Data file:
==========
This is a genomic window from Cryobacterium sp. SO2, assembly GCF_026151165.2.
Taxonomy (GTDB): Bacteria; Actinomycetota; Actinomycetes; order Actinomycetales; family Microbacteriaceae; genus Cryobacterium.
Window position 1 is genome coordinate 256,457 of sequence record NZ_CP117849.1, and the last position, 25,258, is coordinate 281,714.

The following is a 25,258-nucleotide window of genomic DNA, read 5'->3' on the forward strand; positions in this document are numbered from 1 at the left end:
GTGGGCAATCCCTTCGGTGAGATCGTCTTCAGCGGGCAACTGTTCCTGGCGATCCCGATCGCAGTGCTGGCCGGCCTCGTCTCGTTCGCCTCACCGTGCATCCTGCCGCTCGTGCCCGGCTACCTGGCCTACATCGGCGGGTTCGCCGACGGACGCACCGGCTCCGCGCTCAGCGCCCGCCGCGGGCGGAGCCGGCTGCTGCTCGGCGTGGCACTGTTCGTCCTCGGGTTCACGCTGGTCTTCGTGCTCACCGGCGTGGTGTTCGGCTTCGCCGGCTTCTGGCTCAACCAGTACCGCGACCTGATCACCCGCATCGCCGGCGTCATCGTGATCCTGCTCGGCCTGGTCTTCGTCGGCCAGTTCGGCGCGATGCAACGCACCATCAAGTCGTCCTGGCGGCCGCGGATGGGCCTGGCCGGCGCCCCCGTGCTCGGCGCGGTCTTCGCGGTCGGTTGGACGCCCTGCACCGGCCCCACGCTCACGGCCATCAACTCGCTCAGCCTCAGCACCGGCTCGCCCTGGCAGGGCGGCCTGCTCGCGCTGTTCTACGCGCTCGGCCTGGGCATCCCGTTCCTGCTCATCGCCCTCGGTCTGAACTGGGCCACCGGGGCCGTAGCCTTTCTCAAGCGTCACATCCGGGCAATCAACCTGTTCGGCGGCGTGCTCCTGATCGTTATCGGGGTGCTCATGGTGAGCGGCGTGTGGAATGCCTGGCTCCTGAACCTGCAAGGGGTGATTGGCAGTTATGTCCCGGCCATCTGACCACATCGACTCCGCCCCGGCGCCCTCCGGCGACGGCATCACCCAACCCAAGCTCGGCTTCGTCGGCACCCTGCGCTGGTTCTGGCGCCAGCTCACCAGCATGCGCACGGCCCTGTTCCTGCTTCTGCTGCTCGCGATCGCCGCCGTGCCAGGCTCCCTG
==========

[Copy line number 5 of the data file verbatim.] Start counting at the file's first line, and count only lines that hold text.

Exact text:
GTGGGCAATCCCTTCGGTGAGATCGTCTTCAGCGGGCAACTGTTCCTGGCGATCCCGATCGCAGTGCTGGCCGGCCTCGTCTCGTTCGCCTCACCGTGCATCCTGCCGCTCGTGCCCGGCTACCTGGCCTACATCGGCGGGTTCGCCGACGGACGCACCGGCTCCGCGCTCAGCGCCCGCCGCGGGCGGAGCCGGCTGCTGCTCGGCGTGGCACTGTTCGTCCTCGGGTTCACGCTGGTCTTCGTGCTCACCGGCGTGGTGTTCGGCTTCGCCGGCTTCTGGCTCAACCAGTACCGCGACCTGATCACCCGCATCGCCGGCGTCATCGTGATCCTGCTCGGCCTGGTCTTCGTCGGCCAGTTCGGCGCGATGCAACGCACCATCAAGTCGTCCTGGCGGCCGCGGATGGGCCTGGCCGGCGCCCCCGTGCTCGGCGCGGTCTTCGCGGTCGGTTGGACGCCCTGCACCGGCCCCACGCTCACGGCCATCAACTCGCTCAGCCTCAGCACCGGCTCGCCCTGGCAGGGCGGCCTGCTCGCGCTGTTCTACGCGCTCGGCCTGGGCATCCCGTTCCTGCTCATCGCCCTCGGTCTGAACTGGGCCACCGGGGCCGTAGCCTTTCTCAAGCGTCACATCCGGGCAATCAACCTGTTCGGCGGCGTGCTCCTGATCGTTATCGGGGTGCTCATGGTGAGCGGCGTGTGGAATGCCTGGCTCCTGAACCTGCAAGGGGTGATTGGCAGTTATGTCCCGGCCATCTGACCACATCGACTCCGCCCCGGCGCCCTCCGGCGACGGCATCACCCAACCCAAGCTCGGCTTCGTCGGCACCCTGCGCTGGTTCTGGCGCCAGCTCACCAGCATGCGCACGGCCCTGTTCCTGCTTCTGCTGCTCGCGATCGCCGCCGTGCCAGGCTCCCTG